Michael Ruse: Why Darwin is remarkable

THIS IS an article by Michael Ruse, professor of philosophy at Florida State University. It appears in the Rome News-Tribune (Georgia): Why Darwin is remarkable. It’s not technical, but it’s worth reading as a very general introduction to the subject. We’ll give a few excerpts:

What fascinates me about the theory is the way that Darwin realized that he had a problem and how he set out to solve it. The problem is that of convincing people of something that they could never see. Short of having a time machine and traveling into the past, no one is ever going to see the change of fish into amphibians, and then on to reptiles, mammals, apes, and, finally, to humans.

Good point. Creationists are forever saying: “Were you there?”

Darwin realized full well that often we don’t have direct evidence, but that doesn’t stop us from talking about facts. Indirect evidence can be overwhelming.


What were the clues of evolution — what were the DNA fingerprints pointing to the claim that all organisms come from the same primitive ancestors by a long, slow, natural process of reproduction and development? The fossil record, obviously. Why do we find that the order is roughly progressive, from the primitive down deep to the modern and complex near the surface? Because the older forms are ancestors, that’s why!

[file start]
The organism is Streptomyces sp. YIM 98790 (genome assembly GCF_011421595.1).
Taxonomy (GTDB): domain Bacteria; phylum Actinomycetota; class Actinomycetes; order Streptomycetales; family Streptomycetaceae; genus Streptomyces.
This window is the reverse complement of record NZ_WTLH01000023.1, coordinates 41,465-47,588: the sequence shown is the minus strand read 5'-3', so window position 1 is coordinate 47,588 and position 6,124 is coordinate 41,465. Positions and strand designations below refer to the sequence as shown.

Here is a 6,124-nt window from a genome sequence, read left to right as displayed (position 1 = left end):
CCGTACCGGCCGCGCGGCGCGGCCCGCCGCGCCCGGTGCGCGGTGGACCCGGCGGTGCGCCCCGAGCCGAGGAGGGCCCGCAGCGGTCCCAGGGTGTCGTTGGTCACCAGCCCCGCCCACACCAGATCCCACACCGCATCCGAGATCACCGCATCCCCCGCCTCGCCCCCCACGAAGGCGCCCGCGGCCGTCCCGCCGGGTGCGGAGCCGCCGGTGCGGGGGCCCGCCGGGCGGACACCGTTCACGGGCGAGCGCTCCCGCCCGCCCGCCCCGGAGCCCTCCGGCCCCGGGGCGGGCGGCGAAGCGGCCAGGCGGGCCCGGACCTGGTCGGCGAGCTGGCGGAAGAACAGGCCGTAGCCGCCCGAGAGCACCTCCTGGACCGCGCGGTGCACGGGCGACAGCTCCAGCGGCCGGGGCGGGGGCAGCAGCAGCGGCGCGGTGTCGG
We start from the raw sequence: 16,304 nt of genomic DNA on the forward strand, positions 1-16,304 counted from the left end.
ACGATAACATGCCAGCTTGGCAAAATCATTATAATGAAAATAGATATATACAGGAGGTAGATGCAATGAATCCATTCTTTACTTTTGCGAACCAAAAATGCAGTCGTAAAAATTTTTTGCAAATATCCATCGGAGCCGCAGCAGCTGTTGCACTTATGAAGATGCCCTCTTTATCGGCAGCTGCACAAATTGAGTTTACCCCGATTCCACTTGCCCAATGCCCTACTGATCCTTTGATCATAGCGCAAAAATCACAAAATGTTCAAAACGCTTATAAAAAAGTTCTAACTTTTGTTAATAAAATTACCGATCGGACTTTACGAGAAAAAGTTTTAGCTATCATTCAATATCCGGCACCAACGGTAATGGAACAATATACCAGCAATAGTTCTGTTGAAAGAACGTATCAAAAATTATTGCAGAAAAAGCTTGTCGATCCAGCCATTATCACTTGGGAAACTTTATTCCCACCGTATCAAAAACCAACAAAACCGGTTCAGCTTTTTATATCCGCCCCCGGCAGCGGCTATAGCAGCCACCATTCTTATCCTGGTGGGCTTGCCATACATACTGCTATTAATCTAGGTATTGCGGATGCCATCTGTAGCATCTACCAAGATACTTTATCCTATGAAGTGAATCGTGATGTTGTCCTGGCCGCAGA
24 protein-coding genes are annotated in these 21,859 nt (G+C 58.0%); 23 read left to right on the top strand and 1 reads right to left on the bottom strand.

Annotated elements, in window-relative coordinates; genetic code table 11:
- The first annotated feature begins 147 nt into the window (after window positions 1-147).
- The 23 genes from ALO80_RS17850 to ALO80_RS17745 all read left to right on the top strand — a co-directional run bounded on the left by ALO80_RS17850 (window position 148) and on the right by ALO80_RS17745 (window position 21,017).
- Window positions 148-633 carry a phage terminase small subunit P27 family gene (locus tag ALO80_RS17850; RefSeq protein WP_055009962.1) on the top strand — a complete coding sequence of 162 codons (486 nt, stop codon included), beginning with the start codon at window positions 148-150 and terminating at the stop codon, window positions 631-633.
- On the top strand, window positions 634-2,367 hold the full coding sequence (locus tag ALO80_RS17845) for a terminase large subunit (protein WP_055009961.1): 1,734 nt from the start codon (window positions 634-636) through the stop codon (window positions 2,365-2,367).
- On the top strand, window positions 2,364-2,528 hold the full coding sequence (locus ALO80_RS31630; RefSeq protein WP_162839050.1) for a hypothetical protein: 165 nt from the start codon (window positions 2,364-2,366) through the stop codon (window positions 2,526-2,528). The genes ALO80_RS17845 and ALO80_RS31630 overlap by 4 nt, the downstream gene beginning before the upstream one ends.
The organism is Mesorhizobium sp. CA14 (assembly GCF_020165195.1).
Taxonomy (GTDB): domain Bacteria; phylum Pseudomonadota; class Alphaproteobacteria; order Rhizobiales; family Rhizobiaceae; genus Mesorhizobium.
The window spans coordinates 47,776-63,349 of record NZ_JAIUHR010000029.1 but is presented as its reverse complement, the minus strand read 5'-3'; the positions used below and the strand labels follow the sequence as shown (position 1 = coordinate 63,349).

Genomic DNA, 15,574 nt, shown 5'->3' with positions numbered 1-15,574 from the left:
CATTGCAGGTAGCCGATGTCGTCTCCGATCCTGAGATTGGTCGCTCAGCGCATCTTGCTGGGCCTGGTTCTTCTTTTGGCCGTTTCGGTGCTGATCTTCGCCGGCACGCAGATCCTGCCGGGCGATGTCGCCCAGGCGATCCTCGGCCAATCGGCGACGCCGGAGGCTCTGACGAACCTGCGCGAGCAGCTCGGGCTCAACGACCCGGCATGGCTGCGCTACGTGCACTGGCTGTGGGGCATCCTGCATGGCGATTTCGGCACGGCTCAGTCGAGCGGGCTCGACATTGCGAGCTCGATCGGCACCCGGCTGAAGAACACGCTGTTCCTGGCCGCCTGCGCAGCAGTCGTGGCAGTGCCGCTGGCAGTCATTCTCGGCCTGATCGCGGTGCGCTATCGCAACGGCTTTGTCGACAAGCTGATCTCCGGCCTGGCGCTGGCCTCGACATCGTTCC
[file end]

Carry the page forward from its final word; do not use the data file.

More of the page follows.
Somewhat simplified, but yes — that’s certainly the general idea. One more excerpt:

Why — and this was really powerful evidence — are the front leg of the horse, the arm of the human, the wing of the bat, the flipper of the porpoise, the paw of the mole, all apparently molded from the same bones connected in the same order when the functions that these forelimbs serve are so very different? Because these animals share common ancestors …

Consider sending the article to someone who wants to begin learning what evolution is all about.

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